St. James Episcopal invites community to installation of vicar

St. James Episcopal invites community to installation of vicar

The Rev. John Reardon at St. James Episcopal Church, with his rescue dog, Jazzy, by his side.

NORTH PROVIDENCE – At age 57, the Rev. John Reardon says he’s a happy man.

“I’m on fire for Christ more than I’ve ever been in my life; I have been set free to grow in faith and to serve,” says Reardon, who will be installed as St. James Episcopal Church’s vicar by the Right Rev. Nicholas Knisely, Episcopal Bishop of Rhode Island, at a Eucharistic Liturgy later this month. The service, which is open to the community, will be held Tuesday, Oct. 23, beginning at 7 p.m., at St. James Church, 474 Fruit Hill Ave.

Reardon’s path to happiness has been far from straightforward. As a former Roman Catholic priest of the Congregation of Holy Cross, an international religious congregation of brothers and priests in the Roman Catholic church, Reardon felt deeply conflicted – torn between his sexual orientation as a gay man who wanted to discuss that orientation and his deep commitment to his Catholic faith.

“It was difficult for me; they minded that I wanted to talk about being gay, not that I was gay,” he said. “They preferred the ‘don’t ask, don’t tell’ atmosphere. It was a warm and loving atmosphere and, at the same time, it was unhealthy; we weren’t naming reality.”

Feeling the need to be open about his sexual orientation, Reardon left the Congregation of Holy Cross, but continued to work within the same religious community, at Gilmour Academy of Gates Mills, Ohio. Though he felt the need to be semi-closeted then, Reardon has no regrets about the choices he’s made.

“If you wish away your choices, you wish away the people you know and love,” he said.

Forced to choose between his calling to be a priest, which provided him countless moments of joy, and his mental and spiritual health, Reardon left the Catholic church and earned a master’s degree in social work from Smith College School for Social Work in Northampton, Mass., so that he could support himself.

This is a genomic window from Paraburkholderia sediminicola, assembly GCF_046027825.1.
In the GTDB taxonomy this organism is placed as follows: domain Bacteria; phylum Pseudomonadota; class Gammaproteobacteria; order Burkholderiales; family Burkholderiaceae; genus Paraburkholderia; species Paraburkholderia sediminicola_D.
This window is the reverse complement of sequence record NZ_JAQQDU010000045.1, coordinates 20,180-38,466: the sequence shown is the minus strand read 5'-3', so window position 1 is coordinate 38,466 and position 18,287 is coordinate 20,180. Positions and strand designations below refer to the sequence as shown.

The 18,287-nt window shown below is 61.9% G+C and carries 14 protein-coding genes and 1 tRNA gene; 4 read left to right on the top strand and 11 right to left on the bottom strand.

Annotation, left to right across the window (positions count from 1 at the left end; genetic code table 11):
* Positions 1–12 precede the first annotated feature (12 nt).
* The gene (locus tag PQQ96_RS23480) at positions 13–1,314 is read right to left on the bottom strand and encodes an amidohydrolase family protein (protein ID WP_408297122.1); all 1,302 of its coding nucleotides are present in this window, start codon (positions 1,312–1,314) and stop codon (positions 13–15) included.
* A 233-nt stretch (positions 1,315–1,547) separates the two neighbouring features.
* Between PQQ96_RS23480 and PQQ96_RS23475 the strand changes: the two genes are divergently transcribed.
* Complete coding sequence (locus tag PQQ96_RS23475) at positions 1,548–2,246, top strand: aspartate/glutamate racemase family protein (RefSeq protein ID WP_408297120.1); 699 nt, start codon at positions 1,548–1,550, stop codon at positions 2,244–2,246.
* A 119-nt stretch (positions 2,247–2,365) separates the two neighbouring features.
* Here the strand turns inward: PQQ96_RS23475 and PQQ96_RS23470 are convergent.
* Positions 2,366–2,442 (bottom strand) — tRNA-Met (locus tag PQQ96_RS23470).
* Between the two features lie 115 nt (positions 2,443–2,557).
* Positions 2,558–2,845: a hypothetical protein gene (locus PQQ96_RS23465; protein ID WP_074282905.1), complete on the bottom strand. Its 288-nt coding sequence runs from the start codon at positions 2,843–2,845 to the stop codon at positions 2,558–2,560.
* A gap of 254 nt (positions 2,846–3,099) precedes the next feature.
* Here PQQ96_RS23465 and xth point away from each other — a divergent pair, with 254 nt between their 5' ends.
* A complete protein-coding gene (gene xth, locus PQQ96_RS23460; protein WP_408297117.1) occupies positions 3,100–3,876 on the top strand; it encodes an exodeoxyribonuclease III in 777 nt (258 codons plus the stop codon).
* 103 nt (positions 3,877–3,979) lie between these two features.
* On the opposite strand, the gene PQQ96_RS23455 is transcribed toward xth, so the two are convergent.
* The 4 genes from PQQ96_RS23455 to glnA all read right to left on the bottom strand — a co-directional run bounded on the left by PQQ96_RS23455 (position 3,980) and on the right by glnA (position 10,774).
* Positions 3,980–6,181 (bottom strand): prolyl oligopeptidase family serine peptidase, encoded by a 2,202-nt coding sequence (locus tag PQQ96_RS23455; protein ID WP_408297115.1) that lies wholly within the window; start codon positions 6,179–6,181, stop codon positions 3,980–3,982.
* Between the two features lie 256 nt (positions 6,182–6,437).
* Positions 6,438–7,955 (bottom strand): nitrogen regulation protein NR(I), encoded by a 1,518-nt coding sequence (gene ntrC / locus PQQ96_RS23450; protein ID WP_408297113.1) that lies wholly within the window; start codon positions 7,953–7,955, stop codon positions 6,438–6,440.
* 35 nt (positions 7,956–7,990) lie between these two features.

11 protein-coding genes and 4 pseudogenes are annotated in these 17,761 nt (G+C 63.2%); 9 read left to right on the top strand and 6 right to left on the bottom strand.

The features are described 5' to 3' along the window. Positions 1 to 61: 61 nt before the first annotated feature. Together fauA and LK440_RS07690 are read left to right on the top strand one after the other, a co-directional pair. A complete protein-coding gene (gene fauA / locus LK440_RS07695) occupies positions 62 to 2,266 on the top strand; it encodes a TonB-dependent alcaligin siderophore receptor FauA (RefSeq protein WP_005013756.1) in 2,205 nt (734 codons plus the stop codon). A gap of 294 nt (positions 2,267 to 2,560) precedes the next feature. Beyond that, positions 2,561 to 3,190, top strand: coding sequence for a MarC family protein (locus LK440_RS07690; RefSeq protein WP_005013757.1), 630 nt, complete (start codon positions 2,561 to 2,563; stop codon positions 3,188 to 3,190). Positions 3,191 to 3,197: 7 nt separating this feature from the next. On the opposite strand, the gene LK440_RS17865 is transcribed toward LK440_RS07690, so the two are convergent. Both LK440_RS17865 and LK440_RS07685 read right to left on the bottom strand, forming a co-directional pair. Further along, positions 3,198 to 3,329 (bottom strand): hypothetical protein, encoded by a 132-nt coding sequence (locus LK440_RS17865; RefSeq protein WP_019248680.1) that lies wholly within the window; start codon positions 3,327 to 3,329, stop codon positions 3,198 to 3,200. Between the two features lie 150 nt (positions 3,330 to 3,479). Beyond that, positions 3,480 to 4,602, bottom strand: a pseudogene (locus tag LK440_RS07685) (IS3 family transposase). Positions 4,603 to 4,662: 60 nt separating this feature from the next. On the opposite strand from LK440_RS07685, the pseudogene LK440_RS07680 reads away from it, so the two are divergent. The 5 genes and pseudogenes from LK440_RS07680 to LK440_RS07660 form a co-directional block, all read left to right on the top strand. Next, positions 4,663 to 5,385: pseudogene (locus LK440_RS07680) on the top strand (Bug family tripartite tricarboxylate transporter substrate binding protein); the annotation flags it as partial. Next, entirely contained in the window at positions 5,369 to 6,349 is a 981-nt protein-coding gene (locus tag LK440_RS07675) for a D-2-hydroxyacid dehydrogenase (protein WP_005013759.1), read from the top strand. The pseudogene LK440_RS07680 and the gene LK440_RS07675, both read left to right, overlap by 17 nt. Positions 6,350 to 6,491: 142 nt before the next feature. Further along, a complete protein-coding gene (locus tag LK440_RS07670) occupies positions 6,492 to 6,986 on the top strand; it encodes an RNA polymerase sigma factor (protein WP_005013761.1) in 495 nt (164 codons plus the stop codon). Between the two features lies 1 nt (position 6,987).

“There was a real freedom in … being a ‘regular guy’ who could be completely open and uncensored about my own story and learning new things,” said Reardon, who, while traveling cross-country, said he made wonderful friends and had great experiences.

A lifelong learner, Reardon also holds a doctorate in theology from Fordham University, a Catholic Jesuit university in New York, and a certificate of Anglican studies from the Church Divinity School of the Pacific in Berkeley, Calif. He also holds degrees from Haverford College of Pennsylvania, the University of Notre Dame in Indiana, and the Oblate School of Theology in Texas.

Reardon, who has served as vicar of St. James since February of this year, eventually found his way to the Episcopal Church, though he initially was unsure if it would be the right place for him. With revelations of sexual abuse continuing to roil the Catholic church, Reardon was asked what advice he could offer that denomination.

“Look in the mirror and tell the truth about what happened in the past; don’t scapegoat (others),” said Reardon, who said he “wouldn’t be shocked” if Catholic priests were allowed to marry within his own lifetime.

Embracing his ministry, social service, and clinical and educational responsibilities, Reardon said he is eager to help St. James grow. Committed to participating in North Providence’s civic life, Reardon is building connections with Mayor Charles Lombardi and Police Chief David Tikoian. The church’s physical infrastructure is getting spruced up as well, with Reardon and some congregants repairing old flood damage and painting, among other jobs.

His busy schedule aside, Reardon makes time for a few secular indulgences, including drinking Coke Zero, watching satire on television, and spending time with his rescue dog, Jazzy, and cats, Prenny and Mitty. Acknowledging that he is about as celibate now as he was in seminary, Reardon says, “If God wants me to share my life with someone,” it’ll happen. “Openness has freed me; I’m happier than I’ve ever been in my life.”